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      Abstract 1204: Design and development of anti-linker antibodies for the detection and characterization of CAR T cells

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      Cancer Research
      American Association for Cancer Research (AACR)

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          Abstract

          Introduction: Chimeric antigen receptor (CAR) T cell therapy is a transformative treatment modality in B cell malignancies. As next generation CARs are developed to improve durable response rates and expand into other indications of unmet need, the proper tools to identify, characterize, and modulate CAR activity will play a pivotal role in the optimization of this therapeutic option. This study developed and evaluated one approach, that of using monoclonal antibodies (mAbs) against common elements utilized in approved and investigational CARs.

          Methods: The mAbs KIP-1 and KIP-4 were raised in rabbits against the linkers of 2 single-chain variable fragments, the Whitlow linker (Whitlow, et al. Protein Eng. 1993) and the G4S linker (Huston JS, et al. PNAS. 1988), respectively, to generate universal detection reagents without adding an exogenous peptide recognition motif. Specificity and sensitivity were assessed by flow cytometric analysis of CAR T cells vs nontransduced T cells, immunohistochemistry (IHC) staining of embedded cell pellets with or without a CAR carrying the relevant linker, and epitope mapping by ELISA. Activation was assessed in a competitive stimulation assay in which nontransduced T cells and CAR T cells were mixed at defined ratios and stimulated broadly with OKT3 or specifically with KIP-1 or KIP-4.

          Results: Flow cytometric analysis demonstrated that CAR T cells with the Whitlow linker could be detected by phycoerythrin-conjugated KIP-1 at ≤ 10 ng per million cells with no detectable staining on nontransduced T cells above background levels. To further demonstrate specificity, IHC data revealed that KIP-1 bound to T cell pellets expressing CARs containing the Whitlow linker, but not the G4S linker. Epitope mapping revealed that the minimal KIP-1 epitope was contained within the amino acid sequence SGKPGSGE. Furthermore, KIP-1 was able to effectively identify CAR T cells in patient samples by both flow cytometry and IHC. Having established that KIP-1 was specific and sensitive, activation assays were performed to determine its CAR T cell-specific activating capacity. KIP-1 specifically activated CAR T cells, but not nontransduced T cells, as demonstrated by CAR T cell expansion and upregulation of cell surface activation markers, including CD69 and 4-1BB. KIP-4 was also assessed for specificity, sensitivity, and activation capacity with similar results.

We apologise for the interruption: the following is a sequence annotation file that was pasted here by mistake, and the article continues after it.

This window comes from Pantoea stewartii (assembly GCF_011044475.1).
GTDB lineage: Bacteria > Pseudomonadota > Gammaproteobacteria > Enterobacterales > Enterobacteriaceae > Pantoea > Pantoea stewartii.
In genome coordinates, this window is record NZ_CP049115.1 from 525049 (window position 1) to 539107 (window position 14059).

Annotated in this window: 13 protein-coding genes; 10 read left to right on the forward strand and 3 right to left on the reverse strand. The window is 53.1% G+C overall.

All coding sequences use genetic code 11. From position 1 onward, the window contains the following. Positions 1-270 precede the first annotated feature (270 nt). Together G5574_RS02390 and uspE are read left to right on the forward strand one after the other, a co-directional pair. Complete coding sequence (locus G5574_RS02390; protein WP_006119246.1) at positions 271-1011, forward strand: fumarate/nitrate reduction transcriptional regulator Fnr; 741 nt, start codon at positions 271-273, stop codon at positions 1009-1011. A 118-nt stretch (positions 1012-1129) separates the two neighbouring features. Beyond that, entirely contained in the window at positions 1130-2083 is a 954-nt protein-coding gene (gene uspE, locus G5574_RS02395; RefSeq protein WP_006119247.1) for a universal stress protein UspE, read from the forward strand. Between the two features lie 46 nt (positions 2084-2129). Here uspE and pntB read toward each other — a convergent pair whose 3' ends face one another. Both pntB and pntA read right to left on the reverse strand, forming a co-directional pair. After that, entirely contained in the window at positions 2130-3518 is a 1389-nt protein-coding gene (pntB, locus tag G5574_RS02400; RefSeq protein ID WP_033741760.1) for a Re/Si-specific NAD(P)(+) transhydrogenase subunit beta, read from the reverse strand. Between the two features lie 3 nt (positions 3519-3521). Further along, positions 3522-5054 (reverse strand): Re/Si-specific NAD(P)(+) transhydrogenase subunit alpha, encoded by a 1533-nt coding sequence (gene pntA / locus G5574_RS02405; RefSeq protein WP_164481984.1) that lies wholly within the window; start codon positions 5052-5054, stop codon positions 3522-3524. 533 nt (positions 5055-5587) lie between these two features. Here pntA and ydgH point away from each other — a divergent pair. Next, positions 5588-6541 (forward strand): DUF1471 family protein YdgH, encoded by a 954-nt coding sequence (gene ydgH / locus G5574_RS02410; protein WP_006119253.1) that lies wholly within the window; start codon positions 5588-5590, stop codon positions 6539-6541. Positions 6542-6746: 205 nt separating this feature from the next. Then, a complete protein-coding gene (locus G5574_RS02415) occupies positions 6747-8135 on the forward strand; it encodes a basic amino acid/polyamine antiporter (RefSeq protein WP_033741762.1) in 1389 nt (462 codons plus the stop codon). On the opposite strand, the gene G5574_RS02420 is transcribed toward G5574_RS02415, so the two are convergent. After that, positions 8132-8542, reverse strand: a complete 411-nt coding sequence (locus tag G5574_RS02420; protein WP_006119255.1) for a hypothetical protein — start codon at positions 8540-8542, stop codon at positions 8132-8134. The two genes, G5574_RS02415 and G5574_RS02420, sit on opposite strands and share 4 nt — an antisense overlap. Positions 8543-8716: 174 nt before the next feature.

Conclusions: Taking advantage of the linear epitopes within the commonly-used Whitlow and G4S linkers, KIP-1 and KIP-4, respectively, can be used in a wide variety of phenotypic and functional assays with CARs of various specificities that share these linkers. These tools provide the means to realize the full potential of investigational CAR T cell products by supporting research, clinical, and manufacturing efforts.

          Citation Format: Stuart A. Sievers, Keith A. Kelley, Stephanie H. Astrow, Adrian Bot, Jed J. Wiltzius. Design and development of anti-linker antibodies for the detection and characterization of CAR T cells [abstract]. In: Proceedings of the American Association for Cancer Research Annual Meeting 2019; 2019 Mar 29-Apr 3; Atlanta, GA. Philadelphia (PA): AACR; Cancer Res 2019;79(13 Suppl):Abstract nr 1204.

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          Author and article information

          Journal
          Cancer Research
          American Association for Cancer Research (AACR)
          0008-5472
          1538-7445
          July 01 2019
          July 01 2019
          : 79
          : 13_Supplement
          : 1204
          Article
          10.1158/1538-7445.AM2019-1204
          89e75564-74e9-4eea-bb9a-60bc0c4d9247
          © 2019
          History

          Cell biology,Molecular biology
          Cell biology, Molecular biology

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